We did wonder whether such simplicity would feel a little bit condescending to the intended audience for this receiver, who no doubt do know a 9.2 from 7.1.4, and can probably educate you on the finer points of custom home theater installs. But you know what? We could never, ever take marks off for something being easy-to-use. So in terms of setup, the SR7011 again scores high.
The SR7011 is quite happy handling 4K Ultra HD video, and if you got the requisite Blu-ray player, you’re in for a good time. But really, receivers are about the sound, and that’s what we focused on here
OK. Deep breath. The SR7011 can handle Dolby Atmos, DTS:X, and Auro3D (with a paid upgrade). It’s got Bluetooth streaming, WiFi streaming, Spotify and Apple Airplay. If you have any Denon HEOS wireless speakers, it can slot right into your existing system. It plays high-res audio, HD radio, and is quite happy reading files offer USB stick. In short, if you can think of a way to transmit sound, the SR7011 can probably handle it. And if we were to go into an exhaustive list of absolutely everything it could do, you’d mistake this review for a spec sheet.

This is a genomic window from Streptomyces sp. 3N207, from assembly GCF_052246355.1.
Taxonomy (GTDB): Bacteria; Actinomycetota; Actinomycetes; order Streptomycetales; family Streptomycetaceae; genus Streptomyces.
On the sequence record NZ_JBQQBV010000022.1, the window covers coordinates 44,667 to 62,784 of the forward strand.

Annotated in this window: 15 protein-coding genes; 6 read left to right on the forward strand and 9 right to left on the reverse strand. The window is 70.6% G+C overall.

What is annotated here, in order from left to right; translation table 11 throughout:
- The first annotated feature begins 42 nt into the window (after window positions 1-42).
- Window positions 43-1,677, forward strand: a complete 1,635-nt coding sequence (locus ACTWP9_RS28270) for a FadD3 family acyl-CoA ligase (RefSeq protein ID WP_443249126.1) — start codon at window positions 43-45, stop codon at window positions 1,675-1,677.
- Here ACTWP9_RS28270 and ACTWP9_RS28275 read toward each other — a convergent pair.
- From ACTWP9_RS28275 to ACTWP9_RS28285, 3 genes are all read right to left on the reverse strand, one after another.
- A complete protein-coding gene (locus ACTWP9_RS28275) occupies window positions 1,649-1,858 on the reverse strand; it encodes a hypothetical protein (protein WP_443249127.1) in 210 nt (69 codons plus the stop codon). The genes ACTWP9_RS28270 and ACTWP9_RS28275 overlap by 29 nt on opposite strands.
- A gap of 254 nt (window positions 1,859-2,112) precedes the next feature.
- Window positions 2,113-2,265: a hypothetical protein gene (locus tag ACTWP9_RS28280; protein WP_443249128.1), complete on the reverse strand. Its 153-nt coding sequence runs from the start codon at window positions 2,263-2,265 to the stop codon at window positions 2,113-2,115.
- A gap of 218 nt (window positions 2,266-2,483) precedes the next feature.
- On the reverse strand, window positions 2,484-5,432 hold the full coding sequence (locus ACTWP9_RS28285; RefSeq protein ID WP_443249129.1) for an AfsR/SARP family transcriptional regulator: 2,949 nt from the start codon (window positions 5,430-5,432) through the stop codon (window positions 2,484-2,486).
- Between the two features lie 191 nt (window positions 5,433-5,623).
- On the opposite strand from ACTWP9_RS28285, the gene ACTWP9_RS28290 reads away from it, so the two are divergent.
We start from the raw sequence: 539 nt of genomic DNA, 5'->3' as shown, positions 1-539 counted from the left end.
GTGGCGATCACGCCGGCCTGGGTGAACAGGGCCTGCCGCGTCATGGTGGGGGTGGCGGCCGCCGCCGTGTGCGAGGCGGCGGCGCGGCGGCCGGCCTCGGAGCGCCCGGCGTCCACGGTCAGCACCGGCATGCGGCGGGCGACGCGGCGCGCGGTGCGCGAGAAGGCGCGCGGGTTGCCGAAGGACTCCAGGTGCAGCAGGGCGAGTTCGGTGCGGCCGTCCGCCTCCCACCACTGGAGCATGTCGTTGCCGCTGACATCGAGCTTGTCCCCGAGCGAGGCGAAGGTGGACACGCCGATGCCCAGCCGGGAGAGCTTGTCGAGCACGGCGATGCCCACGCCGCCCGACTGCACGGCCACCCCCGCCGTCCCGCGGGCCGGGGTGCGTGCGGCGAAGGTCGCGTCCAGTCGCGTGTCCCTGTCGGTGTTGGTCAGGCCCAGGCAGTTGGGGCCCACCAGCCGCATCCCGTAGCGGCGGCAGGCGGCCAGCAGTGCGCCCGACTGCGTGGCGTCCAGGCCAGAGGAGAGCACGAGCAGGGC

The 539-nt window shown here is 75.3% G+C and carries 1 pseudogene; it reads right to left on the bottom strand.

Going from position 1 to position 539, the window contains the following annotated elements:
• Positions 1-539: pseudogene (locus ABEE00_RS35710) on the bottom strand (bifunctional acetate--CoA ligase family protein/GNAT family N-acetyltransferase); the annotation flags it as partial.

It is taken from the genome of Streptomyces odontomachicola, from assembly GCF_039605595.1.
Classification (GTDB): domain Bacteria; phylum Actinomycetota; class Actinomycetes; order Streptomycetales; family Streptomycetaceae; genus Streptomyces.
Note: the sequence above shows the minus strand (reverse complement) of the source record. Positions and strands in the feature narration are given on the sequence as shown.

So let’s just say this. We tested the SR7011 extensively. We put it through just about every scenario we could think of. Our workhorse system was a customised Pioneer SP-PK22BS Andrew Jones 5.1 (full review here) that we modified with a couple of additional satellite speakers, including a pair of SVS Prime Elevations (full review here) to serve as height units. While we didn’t get to a full 9.2 system – we had to stick to 9.1, or we’d get thrown out our building – the volume and quality of sound that came out of our set up convinced us that we didn’t need to.